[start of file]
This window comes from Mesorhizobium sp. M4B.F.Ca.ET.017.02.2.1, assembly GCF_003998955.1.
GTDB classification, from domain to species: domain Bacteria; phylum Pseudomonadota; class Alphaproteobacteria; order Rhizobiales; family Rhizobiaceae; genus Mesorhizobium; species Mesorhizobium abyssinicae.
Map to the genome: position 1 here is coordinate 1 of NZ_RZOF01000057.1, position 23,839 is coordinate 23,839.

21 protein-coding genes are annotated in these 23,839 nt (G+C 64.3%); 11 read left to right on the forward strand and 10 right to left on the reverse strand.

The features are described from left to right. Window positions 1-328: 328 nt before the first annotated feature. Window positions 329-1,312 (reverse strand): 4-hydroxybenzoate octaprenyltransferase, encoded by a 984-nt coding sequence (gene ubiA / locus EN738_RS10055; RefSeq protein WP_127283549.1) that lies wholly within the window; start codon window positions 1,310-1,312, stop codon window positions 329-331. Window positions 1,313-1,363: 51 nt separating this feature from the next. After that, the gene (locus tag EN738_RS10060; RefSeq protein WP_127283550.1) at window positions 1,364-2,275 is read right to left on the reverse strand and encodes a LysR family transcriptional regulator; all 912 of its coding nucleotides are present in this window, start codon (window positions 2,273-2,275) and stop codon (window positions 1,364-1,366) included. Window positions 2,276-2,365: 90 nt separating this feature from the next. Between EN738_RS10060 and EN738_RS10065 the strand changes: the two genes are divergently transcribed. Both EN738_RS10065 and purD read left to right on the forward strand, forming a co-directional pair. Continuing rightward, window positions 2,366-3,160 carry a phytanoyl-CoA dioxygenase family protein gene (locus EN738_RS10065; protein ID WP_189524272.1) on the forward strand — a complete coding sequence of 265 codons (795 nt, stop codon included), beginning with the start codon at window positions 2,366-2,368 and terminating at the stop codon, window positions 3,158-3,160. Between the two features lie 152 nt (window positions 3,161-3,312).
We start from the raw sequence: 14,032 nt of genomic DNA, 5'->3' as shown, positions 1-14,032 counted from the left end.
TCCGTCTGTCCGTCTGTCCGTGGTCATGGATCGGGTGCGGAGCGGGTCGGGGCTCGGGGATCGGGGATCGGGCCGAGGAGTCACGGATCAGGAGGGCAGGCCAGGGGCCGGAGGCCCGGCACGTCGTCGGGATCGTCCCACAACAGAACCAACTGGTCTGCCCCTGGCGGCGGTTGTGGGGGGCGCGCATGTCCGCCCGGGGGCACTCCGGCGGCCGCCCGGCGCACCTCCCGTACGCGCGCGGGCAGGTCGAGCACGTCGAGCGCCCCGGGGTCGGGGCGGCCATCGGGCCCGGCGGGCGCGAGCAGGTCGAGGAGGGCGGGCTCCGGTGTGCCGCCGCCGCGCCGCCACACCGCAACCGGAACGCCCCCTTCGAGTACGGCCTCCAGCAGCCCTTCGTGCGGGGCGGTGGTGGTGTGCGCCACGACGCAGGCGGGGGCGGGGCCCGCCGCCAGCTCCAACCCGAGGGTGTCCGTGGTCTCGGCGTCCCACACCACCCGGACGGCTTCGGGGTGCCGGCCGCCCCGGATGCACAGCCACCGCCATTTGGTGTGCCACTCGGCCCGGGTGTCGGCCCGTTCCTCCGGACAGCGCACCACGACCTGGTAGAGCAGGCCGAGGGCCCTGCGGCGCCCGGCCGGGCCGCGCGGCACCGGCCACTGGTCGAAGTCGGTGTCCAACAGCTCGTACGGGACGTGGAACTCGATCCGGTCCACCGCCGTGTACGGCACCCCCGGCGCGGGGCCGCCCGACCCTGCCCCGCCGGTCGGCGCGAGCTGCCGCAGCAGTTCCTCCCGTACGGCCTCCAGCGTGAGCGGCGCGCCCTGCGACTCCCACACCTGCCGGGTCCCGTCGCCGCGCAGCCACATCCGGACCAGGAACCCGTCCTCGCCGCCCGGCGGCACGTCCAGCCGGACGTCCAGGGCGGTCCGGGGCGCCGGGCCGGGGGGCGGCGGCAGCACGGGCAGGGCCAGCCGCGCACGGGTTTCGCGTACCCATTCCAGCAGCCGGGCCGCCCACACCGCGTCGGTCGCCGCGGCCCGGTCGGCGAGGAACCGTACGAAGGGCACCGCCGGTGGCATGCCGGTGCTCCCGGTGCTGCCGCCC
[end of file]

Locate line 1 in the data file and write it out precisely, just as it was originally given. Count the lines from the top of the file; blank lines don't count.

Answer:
This window comes from Mesorhizobium sp. M4B.F.Ca.ET.017.02.2.1, assembly GCF_003998955.1.